Deep-ocean explorer Victor Vescovo and his team have completed a two-month expedition in Japan that has included the first-ever human descents of the Ryukyu, Izu-Bonin-Ogasawara and Japan ocean trenches, as well as exploration of the underwater epicentre of 2011’s Great East Japan Earthquake.
Organised by Vescovo’s Caladan Oceanic and EYOS Expeditions using the mother ship Pressure Drop, the initiative included a 9,137m dive to the Boso Triple Junction, one of only two places on Earth where three tectonic plates converge – Pacific, North American and Philippine. Vescovo has now dived 17 of the world's 26 deep ocean trenches.
Seven crewed submersible dives and 63 lander deployments were carried out in co-operation with a scientific team co-led by British marine biologist Prof Alan Jamieson of the University of Western Australia and Prof Hiroshi Kitazato of Tokyo University of Marine Science & Technology, along with the Japan Agency for Marine-Earth Science & Technology and other bodies. International marine scientific research organisation Inkfish funded the expedition.
Vescovo was accompanied by different scientists on descents in his two-person Triton submersible Limiting Factor which, apart from China’s Fendouzhe, is the only submersible able to reach any ocean depth.
Three Caladan Oceanic robotic landers were dropped to the seabed at different depths on each dive to capture high-definition video footage and collect biological and water samples. The landers also acted as navigational beacons for Limiting Factor.
First visited was the Ryukyu Trench off Okinawa to the west of Japan, with Prof Jamieson alongside pilot Vescovo reaching what was thought to be close to its deepest point at 7,324m. The nine-hour mission included nearly three hours spent recording half a kilometre of the trench wall.
The Izu-Bonin Trench followed six days later, with Prof Katsuyoshi Michibayashi of Nagoya University as observer. He and Vescovo reached the greatest depth recorded on the expedition at 9,775m and they might have dived 50m deeper beyond 10km had not other areas of the trench been deemed to be of greater scientific interest.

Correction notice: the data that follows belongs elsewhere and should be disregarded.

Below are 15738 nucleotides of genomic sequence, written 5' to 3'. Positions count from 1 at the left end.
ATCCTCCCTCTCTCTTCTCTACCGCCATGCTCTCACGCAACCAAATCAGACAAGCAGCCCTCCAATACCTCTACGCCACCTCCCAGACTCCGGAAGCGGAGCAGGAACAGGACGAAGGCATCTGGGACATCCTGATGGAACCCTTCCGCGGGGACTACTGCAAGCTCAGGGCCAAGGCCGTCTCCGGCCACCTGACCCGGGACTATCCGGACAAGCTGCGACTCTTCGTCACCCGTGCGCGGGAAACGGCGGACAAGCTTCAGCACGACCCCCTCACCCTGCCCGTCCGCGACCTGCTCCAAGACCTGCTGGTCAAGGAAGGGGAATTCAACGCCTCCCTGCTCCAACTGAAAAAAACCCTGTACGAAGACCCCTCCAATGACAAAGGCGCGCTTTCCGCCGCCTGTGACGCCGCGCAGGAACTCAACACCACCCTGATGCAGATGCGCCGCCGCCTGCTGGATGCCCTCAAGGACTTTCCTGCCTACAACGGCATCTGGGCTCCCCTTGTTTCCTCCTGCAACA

Prof Kitazato accompanied Vescovo to dive the Japan Trench north-east of Tokyo on 20 August. They reached 8,001m, just 11m short of maximum depth, and explored some 3sq km of seabed, finding landslide scars and marine life repopulating the area following the earthquake that occurred 11 years ago.
In the final phase of the expedition three submersible dives and 28 lander deployments were carried out near the earthquake epicentre as well as areas to the west and east, which were found to vary significantly. The team say that their survey will shed light on the causes of submarine earthquakes, their impact on marine ecology and ways of identifying warning signs.
On all the dives marine life was reported to have been dominated at mid-depths by deposit-feeders (which feed on particles in sediment) and by snailfish at the bottom. In the Boso Triple Junction an area known as the Stalked Crinoid Forest was investigated, as well as others rich in sea anemones and other suspension-feeders attached to sedimentary rocks.
The team also mapped almost 85,000sq km of unexplored areas of the Japanese Exclusive Economic Zone in support of the Nippon Foundation’s initiative to map the entire seafloor by the year 2030.